Recently, I got this as part of a referee report on one of my papers:
If I am allowed to be a bit more picky, I wish to suggest to avoid some of the wordings that are not quite rigorous in a scientific article. For example, “unexpectedly large correlations of peak positions …”, the word “unexpectedly” is quite subjective.
Similar problem with “surprisingly important …”
So, how do you answer that? It’s not as if he/she is really wrong, but it’s also hard to agree. One feels intuitively that a scientific paper should be a little more than just a report of a fact:
Measurement of the Off-diagonal Dicromatic Effusion Coefficient of CH4
G. W. Objective and O. T. Purist, University of Southern North Dakota, Hoople, ND.
Introduction: It has long been known that the microwave Bon-Bon effect (Bonhamption and Bonning, 2003) can be explained terms of a dicromatic effusion matrix operating on the … these coefficients have never been experimentally determined.
Methods: Spectroscopically pure  Methane Hydrate was chosen as especially suitable to show the effect. The sample was accidentally strained during mounting, then exposed it to pulsed laser irradiation at a fluence of 1 TW/square-cm in sub-picosecond pulses …
Discussion: … correcting for the Rath-Molson effect which is generally believed to … Three of the samples were chosen for detailed study and typical results are shown …
Conclusion: The off-diagonal effusion coefficient is found to be 4.4±0.67, in natural units.
Certainly, one should be objective in reporting results, and they are the most important part of a scientific paper. If your results cannot be reproduced by any competent experimenter, they aren’t really worth anything. (Except perhaps as a teaser to get other people to think about the microwave Bon-Bon effect.) Certainly, no one can build on your work if there are too many loose ends that aren’t explained.
Now, in Linguistics, subjectivity is always a problem. Most papers in linguistics journals are subjective in one way or another. For example, many experimental papers depend on a subjective evaluation of what something sounds like, or where to place the borders between one word and the next. As another example, papers in linguistic theory typically select words/phrases to examine in an unexplained, presumably subjective way. And, since the conclusions that are reached can depend on the examples used, that means the conclusions that they reach are subjective. (But, that’s a rant for another day.)
Since this referee and I operate on the fringes of Linguistics, I approve of his/her effort to hold the line and to keep papers as objective as possible. But there is another part of a paper which you miss if you try to force the entire paper to be objective. You miss the chance to explain where the results fit into science and why they are interesting. You also miss the chance to tell people what the research means and give them some ideas what it might be good for.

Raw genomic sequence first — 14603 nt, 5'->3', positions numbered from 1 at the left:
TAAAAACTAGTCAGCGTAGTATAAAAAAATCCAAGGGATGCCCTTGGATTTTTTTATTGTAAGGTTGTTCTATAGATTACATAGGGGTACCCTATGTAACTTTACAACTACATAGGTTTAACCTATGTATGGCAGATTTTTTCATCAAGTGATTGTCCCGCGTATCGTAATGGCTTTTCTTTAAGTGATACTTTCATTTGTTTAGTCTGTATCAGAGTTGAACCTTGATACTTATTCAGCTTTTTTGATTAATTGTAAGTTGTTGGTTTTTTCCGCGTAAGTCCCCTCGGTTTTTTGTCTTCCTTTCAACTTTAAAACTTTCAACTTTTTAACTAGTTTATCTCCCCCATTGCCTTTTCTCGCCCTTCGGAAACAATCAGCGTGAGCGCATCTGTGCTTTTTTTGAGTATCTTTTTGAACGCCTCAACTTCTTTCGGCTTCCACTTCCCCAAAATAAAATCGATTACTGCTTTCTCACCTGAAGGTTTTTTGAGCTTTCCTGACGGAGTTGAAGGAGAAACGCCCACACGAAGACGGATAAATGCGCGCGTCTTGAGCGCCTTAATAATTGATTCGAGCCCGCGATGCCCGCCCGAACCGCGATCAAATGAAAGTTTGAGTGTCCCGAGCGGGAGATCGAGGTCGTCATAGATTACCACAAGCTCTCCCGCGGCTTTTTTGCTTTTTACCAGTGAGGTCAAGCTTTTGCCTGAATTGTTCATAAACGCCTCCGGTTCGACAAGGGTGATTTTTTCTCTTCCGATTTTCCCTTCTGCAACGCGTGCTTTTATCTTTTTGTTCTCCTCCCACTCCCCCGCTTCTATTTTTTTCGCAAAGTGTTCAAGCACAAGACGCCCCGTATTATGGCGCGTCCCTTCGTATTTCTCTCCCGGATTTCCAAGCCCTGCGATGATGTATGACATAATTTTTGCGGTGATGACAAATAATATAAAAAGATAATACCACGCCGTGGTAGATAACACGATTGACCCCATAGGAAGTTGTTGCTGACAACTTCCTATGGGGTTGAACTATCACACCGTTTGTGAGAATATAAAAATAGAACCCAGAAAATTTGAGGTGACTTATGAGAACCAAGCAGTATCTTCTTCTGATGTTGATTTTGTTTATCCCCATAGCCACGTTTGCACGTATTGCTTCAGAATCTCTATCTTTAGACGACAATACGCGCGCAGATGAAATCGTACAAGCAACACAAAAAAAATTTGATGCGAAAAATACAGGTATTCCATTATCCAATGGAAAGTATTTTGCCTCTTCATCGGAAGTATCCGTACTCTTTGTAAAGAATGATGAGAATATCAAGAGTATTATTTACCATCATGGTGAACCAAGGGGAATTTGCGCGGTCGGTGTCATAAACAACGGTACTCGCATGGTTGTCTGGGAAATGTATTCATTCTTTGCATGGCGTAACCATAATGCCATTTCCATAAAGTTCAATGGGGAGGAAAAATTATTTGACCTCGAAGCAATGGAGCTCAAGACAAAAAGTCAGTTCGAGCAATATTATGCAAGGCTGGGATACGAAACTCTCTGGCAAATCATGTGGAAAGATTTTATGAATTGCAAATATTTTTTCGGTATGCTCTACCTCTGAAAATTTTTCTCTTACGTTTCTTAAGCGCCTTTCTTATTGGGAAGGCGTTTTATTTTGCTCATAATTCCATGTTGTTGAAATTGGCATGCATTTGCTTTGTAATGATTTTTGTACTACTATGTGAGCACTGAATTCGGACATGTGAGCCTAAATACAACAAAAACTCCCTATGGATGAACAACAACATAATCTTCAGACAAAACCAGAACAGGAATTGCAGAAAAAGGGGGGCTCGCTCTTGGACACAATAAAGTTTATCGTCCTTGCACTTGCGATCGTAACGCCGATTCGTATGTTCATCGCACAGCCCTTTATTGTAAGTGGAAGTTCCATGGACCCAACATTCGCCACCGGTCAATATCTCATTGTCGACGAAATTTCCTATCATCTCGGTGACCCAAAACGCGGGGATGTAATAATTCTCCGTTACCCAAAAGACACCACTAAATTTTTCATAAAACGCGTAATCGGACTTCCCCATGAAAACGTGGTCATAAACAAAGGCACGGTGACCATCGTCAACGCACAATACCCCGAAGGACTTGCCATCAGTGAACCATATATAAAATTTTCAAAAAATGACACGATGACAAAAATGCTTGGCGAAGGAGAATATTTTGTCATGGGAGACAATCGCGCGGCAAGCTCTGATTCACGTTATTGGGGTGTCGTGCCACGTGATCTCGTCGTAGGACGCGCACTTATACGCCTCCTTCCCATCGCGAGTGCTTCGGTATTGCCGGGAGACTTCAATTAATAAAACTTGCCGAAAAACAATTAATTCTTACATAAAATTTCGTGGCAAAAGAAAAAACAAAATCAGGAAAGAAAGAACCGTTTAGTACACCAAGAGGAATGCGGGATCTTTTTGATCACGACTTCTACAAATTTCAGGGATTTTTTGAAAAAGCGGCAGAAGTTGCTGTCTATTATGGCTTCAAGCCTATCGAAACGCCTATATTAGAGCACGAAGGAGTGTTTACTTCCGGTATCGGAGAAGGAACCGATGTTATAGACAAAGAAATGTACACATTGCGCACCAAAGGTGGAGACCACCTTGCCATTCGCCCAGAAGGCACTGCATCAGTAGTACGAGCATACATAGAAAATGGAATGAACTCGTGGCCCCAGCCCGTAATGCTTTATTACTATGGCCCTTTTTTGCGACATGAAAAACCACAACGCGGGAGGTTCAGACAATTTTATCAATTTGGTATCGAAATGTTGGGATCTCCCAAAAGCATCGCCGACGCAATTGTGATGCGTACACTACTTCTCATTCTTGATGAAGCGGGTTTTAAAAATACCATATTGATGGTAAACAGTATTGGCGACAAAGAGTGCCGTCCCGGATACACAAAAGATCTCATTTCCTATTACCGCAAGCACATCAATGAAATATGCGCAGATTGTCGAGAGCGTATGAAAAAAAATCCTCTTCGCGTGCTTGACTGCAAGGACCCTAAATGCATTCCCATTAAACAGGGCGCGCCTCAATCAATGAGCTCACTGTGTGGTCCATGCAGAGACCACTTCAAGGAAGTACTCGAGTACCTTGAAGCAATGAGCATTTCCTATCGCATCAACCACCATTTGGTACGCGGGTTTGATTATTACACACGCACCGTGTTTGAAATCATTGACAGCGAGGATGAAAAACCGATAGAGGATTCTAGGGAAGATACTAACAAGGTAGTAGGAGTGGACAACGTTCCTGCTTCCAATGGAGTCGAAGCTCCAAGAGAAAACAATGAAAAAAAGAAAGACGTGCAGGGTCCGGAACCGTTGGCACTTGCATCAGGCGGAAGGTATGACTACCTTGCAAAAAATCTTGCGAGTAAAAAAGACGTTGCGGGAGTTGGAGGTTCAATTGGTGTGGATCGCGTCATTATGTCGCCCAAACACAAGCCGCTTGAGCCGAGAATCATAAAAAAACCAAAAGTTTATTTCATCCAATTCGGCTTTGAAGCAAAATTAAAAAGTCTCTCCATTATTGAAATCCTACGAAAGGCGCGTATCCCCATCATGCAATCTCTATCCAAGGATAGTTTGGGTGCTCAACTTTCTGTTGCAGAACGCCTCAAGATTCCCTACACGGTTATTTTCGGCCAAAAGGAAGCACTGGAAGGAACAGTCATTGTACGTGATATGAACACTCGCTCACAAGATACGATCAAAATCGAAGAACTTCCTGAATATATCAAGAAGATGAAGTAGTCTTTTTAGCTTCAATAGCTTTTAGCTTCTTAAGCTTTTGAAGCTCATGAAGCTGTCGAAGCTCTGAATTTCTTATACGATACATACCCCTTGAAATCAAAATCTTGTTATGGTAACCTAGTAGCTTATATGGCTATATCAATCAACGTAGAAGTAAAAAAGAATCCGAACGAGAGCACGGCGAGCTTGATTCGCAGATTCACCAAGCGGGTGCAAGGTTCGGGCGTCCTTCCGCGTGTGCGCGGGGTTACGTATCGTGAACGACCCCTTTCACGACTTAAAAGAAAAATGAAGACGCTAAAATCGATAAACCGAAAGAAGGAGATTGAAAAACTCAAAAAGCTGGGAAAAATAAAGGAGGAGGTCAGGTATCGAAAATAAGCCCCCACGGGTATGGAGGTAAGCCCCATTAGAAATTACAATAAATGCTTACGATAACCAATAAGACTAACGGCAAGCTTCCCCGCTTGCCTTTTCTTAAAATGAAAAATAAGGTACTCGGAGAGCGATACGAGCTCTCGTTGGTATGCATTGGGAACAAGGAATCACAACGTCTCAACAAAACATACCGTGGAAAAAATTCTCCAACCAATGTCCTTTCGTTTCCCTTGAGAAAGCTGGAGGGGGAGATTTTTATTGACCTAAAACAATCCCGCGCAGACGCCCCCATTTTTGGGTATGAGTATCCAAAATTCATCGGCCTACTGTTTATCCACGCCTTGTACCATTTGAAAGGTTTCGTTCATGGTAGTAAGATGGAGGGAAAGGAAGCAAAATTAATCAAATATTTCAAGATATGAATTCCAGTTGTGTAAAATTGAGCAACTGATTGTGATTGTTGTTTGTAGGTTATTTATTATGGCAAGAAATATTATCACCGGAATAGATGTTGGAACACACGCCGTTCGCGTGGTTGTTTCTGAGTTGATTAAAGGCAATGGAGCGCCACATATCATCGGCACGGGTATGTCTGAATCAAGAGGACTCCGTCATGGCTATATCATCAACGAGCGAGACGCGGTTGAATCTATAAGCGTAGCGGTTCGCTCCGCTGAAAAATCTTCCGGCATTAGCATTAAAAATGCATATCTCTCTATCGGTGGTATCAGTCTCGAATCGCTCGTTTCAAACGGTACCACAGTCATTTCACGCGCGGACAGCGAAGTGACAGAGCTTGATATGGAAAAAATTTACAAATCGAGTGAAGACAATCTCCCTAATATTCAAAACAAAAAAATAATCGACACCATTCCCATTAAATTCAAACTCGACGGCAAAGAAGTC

That part of the paper invariably contains subjective opinions; it is forward-looking into the future, and one certainly cannot objectively measure what a paper is good for. However, if one gets rid of it in an attempt at scientific purity, the paper becomes a little less valuable and a little less interesting. Often, it’s small. But sometimes it is important. Consider Watson and Crick’s paper describing a structure for DNA (F. H. C. Crick and J. D. Watson, “The complementary structure of deoxyribonucleic acid”, Proceedings of the Royal Society A, volume 223, pp. 80-96, 1954). Who would eliminate the beautifully understated subjective opinion from the paper that set out the core idea for the next 50 years of biology:
In conclusion, we may mention that the complementary relationship between the two chains is very likely related to the biological role of DNA. … It seems to us that the presence of a complementary structure strongly suggests that the self-duplicating process will be found to involve the alternative formation of complementary chains, and that each chain will be found capable of serving as a template for the formation of a complement.
I’m unlikely to do that well, but I insist on the right to try.